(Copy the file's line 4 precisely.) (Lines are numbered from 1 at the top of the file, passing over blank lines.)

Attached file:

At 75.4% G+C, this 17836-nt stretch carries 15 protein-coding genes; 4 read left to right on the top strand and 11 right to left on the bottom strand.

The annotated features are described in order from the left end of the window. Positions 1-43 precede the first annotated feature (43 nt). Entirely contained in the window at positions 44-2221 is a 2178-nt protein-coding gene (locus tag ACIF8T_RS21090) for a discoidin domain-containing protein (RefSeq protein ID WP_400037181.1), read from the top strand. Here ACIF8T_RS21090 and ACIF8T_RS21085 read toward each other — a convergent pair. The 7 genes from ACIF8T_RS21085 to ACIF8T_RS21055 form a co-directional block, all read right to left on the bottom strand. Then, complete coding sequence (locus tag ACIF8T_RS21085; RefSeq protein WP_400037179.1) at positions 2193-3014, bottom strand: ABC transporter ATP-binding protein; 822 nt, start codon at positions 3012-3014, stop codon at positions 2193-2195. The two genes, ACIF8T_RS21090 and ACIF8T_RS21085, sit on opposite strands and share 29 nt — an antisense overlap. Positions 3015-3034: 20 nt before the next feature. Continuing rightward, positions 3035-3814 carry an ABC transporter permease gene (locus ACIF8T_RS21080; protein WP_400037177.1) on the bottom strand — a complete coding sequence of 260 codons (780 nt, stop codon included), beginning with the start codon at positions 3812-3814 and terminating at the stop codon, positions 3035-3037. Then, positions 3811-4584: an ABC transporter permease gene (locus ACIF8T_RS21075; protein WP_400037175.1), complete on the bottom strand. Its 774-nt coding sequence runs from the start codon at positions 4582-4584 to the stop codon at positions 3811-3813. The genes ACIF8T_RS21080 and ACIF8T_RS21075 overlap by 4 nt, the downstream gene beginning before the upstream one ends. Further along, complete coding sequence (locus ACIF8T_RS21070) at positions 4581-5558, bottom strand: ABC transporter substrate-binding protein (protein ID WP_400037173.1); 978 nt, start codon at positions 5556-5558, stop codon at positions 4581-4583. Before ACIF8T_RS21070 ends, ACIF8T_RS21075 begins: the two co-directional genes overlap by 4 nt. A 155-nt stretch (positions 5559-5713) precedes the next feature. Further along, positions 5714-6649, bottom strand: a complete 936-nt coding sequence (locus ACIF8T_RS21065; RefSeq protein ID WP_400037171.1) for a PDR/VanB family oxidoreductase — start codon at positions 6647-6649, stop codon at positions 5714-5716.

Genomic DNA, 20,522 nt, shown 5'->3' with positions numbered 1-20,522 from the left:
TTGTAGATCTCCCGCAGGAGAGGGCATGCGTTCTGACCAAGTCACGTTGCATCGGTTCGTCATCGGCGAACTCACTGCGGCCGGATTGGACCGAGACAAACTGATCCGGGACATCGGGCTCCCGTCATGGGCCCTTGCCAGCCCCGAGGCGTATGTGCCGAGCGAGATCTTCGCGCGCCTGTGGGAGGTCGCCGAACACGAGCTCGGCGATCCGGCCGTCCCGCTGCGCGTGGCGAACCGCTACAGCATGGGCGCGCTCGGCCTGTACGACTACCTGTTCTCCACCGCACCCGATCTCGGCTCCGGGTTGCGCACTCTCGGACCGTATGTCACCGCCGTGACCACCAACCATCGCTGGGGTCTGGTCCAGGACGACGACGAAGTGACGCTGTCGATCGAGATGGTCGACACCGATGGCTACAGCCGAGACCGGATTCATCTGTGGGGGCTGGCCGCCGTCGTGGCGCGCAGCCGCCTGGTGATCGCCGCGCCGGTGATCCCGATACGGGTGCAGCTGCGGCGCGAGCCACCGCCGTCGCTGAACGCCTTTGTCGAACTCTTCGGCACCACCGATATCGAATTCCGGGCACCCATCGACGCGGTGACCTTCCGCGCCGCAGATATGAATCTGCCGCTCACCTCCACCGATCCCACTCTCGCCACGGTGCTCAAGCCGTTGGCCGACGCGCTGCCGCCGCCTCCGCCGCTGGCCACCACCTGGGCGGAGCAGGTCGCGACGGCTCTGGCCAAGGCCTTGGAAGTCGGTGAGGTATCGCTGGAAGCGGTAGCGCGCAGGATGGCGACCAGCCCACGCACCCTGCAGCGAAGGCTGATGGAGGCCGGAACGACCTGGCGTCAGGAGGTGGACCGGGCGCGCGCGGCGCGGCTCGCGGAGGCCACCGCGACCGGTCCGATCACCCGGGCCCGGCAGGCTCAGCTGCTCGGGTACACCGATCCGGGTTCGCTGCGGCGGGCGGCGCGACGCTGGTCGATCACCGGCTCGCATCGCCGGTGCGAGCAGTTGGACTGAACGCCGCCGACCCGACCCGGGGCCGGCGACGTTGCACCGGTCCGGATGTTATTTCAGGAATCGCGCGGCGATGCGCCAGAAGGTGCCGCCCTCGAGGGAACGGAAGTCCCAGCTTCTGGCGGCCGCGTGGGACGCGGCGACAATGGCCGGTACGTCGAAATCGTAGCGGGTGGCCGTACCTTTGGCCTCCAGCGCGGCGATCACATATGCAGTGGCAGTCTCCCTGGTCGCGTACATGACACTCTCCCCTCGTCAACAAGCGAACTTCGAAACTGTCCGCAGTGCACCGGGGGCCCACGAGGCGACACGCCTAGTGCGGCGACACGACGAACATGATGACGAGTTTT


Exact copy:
TTGTAGATCTCCCGCAGGAGAGGGCATGCGTTCTGACCAAGTCACGTTGCATCGGTTCGTCATCGGCGAACTCACTGCGGCCGGATTGGACCGAGACAAACTGATCCGGGACATCGGGCTCCCGTCATGGGCCCTTGCCAGCCCCGAGGCGTATGTGCCGAGCGAGATCTTCGCGCGCCTGTGGGAGGTCGCCGAACACGAGCTCGGCGATCCGGCCGTCCCGCTGCGCGTGGCGAACCGCTACAGCATGGGCGCGCTCGGCCTGTACGACTACCTGTTCTCCACCGCACCCGATCTCGGCTCCGGGTTGCGCACTCTCGGACCGTATGTCACCGCCGTGACCACCAACCATCGCTGGGGTCTGGTCCAGGACGACGACGAAGTGACGCTGTCGATCGAGATGGTCGACACCGATGGCTACAGCCGAGACCGGATTCATCTGTGGGGGCTGGCCGCCGTCGTGGCGCGCAGCCGCCTGGTGATCGCCGCGCCGGTGATCCCGATACGGGTGCAGCTGCGGCGCGAGCCACCGCCGTCGCTGAACGCCTTTGTCGAACTCTTCGGCACCACCGATATCGAATTCCGGGCACCCATCGACGCGGTGACCTTCCGCGCCGCAGATATGAATCTGCCGCTCACCTCCACCGATCCCACTCTCGCCACGGTGCTCAAGCCGTTGGCCGACGCGCTGCCGCCGCCTCCGCCGCTGGCCACCACCTGGGCGGAGCAGGTCGCGACGGCTCTGGCCAAGGCCTTGGAAGTCGGTGAGGTATCGCTGGAAGCGGTAGCGCGCAGGATGGCGACCAGCCCACGCACCCTGCAGCGAAGGCTGATGGAGGCCGGAACGACCTGGCGTCAGGAGGTGGACCGGGCGCGCGCGGCGCGGCTCGCGGAGGCCACCGCGACCGGTCCGATCACCCGGGCCCGGCAGGCTCAGCTGCTCGGGTACACCGATCCGGGTTCGCTGCGGCGGGCGGCGCGACGCTGGTCGATCACCGGCTCGCATCGCCGGTGCGAGCAGTTGGACTGAACGCCGCCGACCCGACCCGGGGCCGGCGACGTTGCACCGGTCCGGATGTTATTTCAGGAATCGCGCGGCGATGCGCCAGAAGGTGCCGCCCTCGAGGGAACGGAAGTCCCAGCTTCTGGCGGCCGCGTGGGACGCGGCGACAATGGCCGGTACGTCGAAATCGTAGCGGGTGGCCGTACCTTTGGCCTCCAGCGCGGCGATCACATATGCAGTGGCAGTCTCCCTGGTCGCGTACATGACACTCTCCCCTCGTCAACAAGCGAACTTCGAAACTGTCCGCAGTGCACCGGGGGCCCACGAGGCGACACGCCTAGTGCGGCGACACGACGAACATGATGACGAGTTTT